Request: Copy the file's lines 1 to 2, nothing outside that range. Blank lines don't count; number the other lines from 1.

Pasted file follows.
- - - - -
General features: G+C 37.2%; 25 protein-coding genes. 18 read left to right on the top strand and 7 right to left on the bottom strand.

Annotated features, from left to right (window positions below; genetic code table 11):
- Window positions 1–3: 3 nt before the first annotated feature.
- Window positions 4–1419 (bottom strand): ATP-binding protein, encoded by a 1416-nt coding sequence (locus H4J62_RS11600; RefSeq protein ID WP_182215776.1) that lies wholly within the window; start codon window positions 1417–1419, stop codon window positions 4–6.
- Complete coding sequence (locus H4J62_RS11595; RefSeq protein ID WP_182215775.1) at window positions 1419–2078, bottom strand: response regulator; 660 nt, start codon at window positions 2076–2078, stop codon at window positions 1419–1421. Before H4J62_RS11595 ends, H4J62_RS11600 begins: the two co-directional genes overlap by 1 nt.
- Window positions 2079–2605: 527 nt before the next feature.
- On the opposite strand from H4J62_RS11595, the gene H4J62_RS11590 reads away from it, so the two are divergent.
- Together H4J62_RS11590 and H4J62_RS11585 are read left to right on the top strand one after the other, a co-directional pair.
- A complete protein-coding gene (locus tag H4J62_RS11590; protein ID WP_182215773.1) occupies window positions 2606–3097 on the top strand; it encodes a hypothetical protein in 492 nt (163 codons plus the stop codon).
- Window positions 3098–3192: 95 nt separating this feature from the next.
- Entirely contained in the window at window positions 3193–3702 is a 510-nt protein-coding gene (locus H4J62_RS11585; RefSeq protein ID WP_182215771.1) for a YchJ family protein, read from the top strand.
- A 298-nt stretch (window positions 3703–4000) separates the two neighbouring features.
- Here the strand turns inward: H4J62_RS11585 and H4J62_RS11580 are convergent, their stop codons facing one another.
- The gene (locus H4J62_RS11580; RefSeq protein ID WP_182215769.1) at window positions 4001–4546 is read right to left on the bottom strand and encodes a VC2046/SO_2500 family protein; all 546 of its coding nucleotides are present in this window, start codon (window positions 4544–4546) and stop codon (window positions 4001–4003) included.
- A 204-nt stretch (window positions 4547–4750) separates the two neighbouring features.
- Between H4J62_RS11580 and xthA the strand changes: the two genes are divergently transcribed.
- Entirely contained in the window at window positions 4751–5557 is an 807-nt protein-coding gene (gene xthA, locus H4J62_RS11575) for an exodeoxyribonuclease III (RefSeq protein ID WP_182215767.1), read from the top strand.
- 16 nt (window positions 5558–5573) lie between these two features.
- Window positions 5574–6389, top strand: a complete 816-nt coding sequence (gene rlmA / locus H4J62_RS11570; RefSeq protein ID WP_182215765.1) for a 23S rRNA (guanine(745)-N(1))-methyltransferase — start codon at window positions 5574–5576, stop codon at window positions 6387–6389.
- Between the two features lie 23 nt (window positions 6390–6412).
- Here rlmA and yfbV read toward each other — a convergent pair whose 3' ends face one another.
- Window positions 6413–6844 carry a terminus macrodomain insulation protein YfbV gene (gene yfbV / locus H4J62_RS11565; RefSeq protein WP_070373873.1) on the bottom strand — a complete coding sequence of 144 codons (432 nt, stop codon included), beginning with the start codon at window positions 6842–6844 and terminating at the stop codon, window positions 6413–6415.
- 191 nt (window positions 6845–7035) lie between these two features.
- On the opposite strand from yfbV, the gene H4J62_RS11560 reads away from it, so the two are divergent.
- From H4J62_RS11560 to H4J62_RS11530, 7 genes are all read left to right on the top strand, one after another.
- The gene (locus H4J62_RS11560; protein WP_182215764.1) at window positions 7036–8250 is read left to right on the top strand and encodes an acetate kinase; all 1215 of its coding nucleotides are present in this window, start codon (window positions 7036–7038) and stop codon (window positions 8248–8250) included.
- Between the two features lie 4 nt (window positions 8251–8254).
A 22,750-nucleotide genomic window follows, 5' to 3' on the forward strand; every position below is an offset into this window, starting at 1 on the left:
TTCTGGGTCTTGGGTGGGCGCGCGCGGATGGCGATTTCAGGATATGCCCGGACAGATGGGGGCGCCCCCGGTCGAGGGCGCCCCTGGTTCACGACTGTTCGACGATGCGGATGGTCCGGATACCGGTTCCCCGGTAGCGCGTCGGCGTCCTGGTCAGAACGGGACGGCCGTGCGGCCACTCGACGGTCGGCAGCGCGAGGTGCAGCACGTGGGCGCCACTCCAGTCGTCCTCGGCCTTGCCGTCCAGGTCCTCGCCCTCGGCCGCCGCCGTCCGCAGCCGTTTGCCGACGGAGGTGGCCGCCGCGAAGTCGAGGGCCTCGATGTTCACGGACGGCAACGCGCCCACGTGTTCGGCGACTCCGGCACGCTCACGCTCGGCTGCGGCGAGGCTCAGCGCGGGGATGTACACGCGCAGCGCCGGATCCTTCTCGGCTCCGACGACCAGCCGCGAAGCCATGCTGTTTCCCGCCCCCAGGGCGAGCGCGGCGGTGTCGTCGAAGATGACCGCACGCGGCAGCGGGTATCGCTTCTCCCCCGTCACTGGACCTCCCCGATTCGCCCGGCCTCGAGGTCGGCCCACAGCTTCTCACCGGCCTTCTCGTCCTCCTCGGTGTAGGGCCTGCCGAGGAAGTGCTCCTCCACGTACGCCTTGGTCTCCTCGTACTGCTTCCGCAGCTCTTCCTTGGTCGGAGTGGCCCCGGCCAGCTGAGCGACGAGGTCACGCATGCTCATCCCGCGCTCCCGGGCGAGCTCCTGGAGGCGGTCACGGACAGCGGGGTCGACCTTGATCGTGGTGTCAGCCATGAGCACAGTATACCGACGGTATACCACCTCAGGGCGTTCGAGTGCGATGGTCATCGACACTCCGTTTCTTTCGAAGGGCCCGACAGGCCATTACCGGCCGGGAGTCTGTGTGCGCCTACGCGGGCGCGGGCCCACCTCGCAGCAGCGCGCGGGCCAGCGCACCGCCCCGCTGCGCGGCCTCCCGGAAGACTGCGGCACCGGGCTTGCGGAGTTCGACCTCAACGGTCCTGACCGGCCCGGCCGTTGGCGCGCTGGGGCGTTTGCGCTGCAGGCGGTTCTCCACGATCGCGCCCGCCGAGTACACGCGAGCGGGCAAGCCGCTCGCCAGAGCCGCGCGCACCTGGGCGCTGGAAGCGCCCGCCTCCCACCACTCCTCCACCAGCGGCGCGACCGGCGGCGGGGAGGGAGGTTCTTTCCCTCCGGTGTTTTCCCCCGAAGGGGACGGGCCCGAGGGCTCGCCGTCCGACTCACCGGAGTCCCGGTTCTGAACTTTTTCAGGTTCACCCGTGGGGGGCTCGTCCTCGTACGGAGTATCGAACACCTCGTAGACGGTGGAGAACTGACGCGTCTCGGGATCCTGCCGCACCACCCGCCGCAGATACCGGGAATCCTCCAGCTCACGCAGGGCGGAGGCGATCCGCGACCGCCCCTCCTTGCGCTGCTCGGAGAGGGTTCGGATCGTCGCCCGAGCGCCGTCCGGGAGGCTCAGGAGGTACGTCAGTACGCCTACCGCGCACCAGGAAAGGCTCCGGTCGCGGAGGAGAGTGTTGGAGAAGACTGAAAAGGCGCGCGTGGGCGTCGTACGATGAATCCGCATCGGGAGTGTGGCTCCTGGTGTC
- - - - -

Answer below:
General features: G+C 37.2%; 25 protein-coding genes. 18 read left to right on the top strand and 7 right to left on the bottom strand.

Annotated features, from left to right (window positions below; genetic code table 11):